The vignettes are linked up with voice-over from Pine, and interview footage with sportswriters who covered Yao's year, along with a handful of other relevant parties, including Lee Brown, the Mayor of Houston; and Jerry Yang, one of the founders of Yahoo!, and a prominent (and fantastically wealthy) Chinese American. It's really more fun as an inside look at the life—the lunatic demands of All-Star weekend, for instance, or a game against Jordan and the Wizards, in which Mr. Yao goes to Washington. Perhaps most fun of all is a shoot for a PowerBook commercial, in which Yao is paired with Verne Troyer, best known as Mini-Me. Yao progresses in his year, but he alone wasn't enough to get the Rockets into the playoffs, and the film ends with Yao packing up for the off-season back home, and saying farewell to Pine, who's too manly to cry, but is obviously emotional. Overall it's not a film that will radically reshape your sense of life in the NBA or of Yao, but it's a window into a world that those of us who don't scrape seven feet tall will never see.

Rating for Style: B-
Rating for Substance: B

 

Image Transfer

 One
Aspect Ratio1.33:1 - Full Frame
Original Aspect Ratioyes
Anamorphicno


Image Transfer Review: Lots and lots of contrast, but it looks as if the transfer was done with some degree of care.

Image Transfer Grade: B

 

Audio Transfer

 LanguageRemote Access
DS 2.0Englishyes
Dolby Digital
5.1
Englishyes


Audio Transfer Review: There are some serious sync problems on this disc, in the last half hour especially. It sounds like somebody seriously (ahem) dropped the ball on this one.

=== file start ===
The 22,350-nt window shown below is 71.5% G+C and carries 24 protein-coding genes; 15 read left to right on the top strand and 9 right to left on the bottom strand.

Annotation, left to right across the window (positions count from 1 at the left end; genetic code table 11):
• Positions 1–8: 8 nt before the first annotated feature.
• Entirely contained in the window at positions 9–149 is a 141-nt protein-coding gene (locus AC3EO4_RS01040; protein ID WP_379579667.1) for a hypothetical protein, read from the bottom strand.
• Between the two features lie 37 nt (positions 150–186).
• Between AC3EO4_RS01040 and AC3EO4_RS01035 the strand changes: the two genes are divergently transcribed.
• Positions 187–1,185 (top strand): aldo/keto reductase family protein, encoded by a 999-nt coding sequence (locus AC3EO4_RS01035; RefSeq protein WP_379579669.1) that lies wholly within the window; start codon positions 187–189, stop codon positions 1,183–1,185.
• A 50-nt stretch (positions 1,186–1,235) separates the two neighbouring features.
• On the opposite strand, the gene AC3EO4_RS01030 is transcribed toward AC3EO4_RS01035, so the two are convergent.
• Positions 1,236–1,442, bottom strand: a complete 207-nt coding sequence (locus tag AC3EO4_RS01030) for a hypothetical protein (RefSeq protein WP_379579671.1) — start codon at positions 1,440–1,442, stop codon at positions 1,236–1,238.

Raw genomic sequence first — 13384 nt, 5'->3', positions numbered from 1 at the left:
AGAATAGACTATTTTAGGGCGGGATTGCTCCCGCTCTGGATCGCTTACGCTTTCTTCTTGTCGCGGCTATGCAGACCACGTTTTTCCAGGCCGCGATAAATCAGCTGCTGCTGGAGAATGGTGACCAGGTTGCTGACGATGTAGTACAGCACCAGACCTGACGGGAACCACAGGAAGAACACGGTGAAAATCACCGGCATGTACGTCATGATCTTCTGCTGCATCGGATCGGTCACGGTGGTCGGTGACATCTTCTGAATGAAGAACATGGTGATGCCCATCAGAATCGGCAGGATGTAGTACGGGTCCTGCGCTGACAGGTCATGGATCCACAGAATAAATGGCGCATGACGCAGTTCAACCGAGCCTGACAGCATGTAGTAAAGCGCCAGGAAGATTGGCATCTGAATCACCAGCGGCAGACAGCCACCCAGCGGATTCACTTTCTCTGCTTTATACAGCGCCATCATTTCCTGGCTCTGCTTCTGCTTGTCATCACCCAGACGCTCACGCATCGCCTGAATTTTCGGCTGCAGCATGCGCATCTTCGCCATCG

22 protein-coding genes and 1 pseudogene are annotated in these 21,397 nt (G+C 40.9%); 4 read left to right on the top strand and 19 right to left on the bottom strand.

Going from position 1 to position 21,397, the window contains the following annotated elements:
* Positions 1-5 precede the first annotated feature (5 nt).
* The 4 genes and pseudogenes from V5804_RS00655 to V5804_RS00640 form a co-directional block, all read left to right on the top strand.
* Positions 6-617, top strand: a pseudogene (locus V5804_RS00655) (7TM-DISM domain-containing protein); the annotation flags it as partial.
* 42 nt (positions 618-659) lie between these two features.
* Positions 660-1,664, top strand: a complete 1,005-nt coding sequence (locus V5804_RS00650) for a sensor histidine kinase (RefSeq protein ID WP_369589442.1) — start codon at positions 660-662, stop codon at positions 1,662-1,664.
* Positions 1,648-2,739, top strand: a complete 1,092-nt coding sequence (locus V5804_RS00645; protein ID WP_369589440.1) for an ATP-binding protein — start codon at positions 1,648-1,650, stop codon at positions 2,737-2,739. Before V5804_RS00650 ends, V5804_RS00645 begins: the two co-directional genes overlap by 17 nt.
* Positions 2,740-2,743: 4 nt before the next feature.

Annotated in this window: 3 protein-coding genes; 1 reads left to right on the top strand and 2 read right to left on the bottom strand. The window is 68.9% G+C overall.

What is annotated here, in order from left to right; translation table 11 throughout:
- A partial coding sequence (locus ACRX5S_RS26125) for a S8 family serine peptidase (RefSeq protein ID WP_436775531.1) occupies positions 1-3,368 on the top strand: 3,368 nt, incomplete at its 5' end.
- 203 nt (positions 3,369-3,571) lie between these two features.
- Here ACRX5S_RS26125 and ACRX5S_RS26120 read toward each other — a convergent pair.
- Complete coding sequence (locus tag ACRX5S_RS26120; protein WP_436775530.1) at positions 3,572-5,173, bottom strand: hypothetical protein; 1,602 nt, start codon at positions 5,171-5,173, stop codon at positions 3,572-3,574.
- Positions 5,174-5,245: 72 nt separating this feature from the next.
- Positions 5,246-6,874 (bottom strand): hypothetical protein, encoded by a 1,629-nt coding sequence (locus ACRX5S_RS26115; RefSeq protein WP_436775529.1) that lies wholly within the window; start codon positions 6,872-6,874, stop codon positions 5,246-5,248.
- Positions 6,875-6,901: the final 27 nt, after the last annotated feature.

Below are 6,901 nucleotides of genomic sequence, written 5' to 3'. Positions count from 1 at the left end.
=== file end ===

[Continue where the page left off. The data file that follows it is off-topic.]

Audio Transfer Grade: C-

 

Disc Extras

Full Motion menu with music
Scene Access with 14 cues and remote access
Subtitles/Captions in English, Spanish with remote access
1 Original Trailer(s)
2 Other Trailer(s) featuring Ankle Breakers, Dunks! 2
8 Deleted Scenes
Packaging: Amaray
Picture Disc
1 Disc
1-Sided disc(s)
Layers: dual

Extra Extras:
  1. DVD credits
Extras Review: Aside from the DVD credits under the New Line logo on the main menu, the extra of note is a package (55m:26s) of eight deleted scenes, mostly having to do with life on the road. We get to learn here about Yao's love of buffalo wings, and see him, frighteningly, learning how to drive. There's a funny and very odd sequence of Yao and his entourage trying to get to the rookie game during All Star weekend; they're ensnarled in traffic, and the driver punctures a tire taking an ill-advised shortcut. So the film crew documents the wild sight of Yao and his people taking the streets of Atlanta, and flagging down a bus. (Imagine driving along and getting stopped by a 7'5" man with his own personal camera crew.) There's also an extended look at Yao's goodbye from Houston and his triumphant return to China, and footage of the hoopla and a post-screening Q and A from the film's premiere, at the 2005 All Star game in Denver.

Extras Grade: B-

 

Final Comments

A good-hearted view of life on the road and off with the most celebrated rookie in the history of the People's Republic.